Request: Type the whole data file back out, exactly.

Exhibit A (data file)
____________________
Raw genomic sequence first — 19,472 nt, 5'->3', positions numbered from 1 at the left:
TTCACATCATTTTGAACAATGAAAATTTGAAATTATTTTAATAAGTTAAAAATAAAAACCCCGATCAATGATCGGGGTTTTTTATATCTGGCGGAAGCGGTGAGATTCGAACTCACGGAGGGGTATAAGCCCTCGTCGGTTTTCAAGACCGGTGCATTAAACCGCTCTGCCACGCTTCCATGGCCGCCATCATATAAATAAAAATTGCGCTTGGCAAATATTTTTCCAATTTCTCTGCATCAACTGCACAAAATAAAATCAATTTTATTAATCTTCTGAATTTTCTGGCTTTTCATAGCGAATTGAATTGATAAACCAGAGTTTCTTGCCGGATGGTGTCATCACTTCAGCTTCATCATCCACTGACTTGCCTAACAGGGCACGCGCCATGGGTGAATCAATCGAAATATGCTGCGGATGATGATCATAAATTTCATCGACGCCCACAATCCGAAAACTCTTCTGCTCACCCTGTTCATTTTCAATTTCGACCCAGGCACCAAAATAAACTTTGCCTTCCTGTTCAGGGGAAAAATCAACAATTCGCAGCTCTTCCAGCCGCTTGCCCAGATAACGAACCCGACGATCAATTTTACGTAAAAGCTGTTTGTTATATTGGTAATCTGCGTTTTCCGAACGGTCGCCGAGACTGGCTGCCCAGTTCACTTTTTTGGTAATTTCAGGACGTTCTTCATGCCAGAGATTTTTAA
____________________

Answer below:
Raw genomic sequence first — 19,472 nt, 5'->3', positions numbered from 1 at the left:
TTCACATCATTTTGAACAATGAAAATTTGAAATTATTTTAATAAGTTAAAAATAAAAACCCCGATCAATGATCGGGGTTTTTTATATCTGGCGGAAGCGGTGAGATTCGAACTCACGGAGGGGTATAAGCCCTCGTCGGTTTTCAAGACCGGTGCATTAAACCGCTCTGCCACGCTTCCATGGCCGCCATCATATAAATAAAAATTGCGCTTGGCAAATATTTTTCCAATTTCTCTGCATCAACTGCACAAAATAAAATCAATTTTATTAATCTTCTGAATTTTCTGGCTTTTCATAGCGAATTGAATTGATAAACCAGAGTTTCTTGCCGGATGGTGTCATCACTTCAGCTTCATCATCCACTGACTTGCCTAACAGGGCACGCGCCATGGGTGAATCAATCGAAATATGCTGCGGATGATGATCATAAATTTCATCGACGCCCACAATCCGAAAACTCTTCTGCTCACCCTGTTCATTTTCAATTTCGACCCAGGCACCAAAATAAACTTTGCCTTCCTGTTCAGGGGAAAAATCAACAATTCGCAGCTCTTCCAGCCGCTTGCCCAGATAACGAACCCGACGATCAATTTTACGTAAAAGCTGTTTGTTATATTGGTAATCTGCGTTTTCCGAACGGTCGCCGAGACTGGCTGCCCAGTTCACTTTTTTGGTAATTTCAGGACGTTCTTCATGCCAGAGATTTTTAA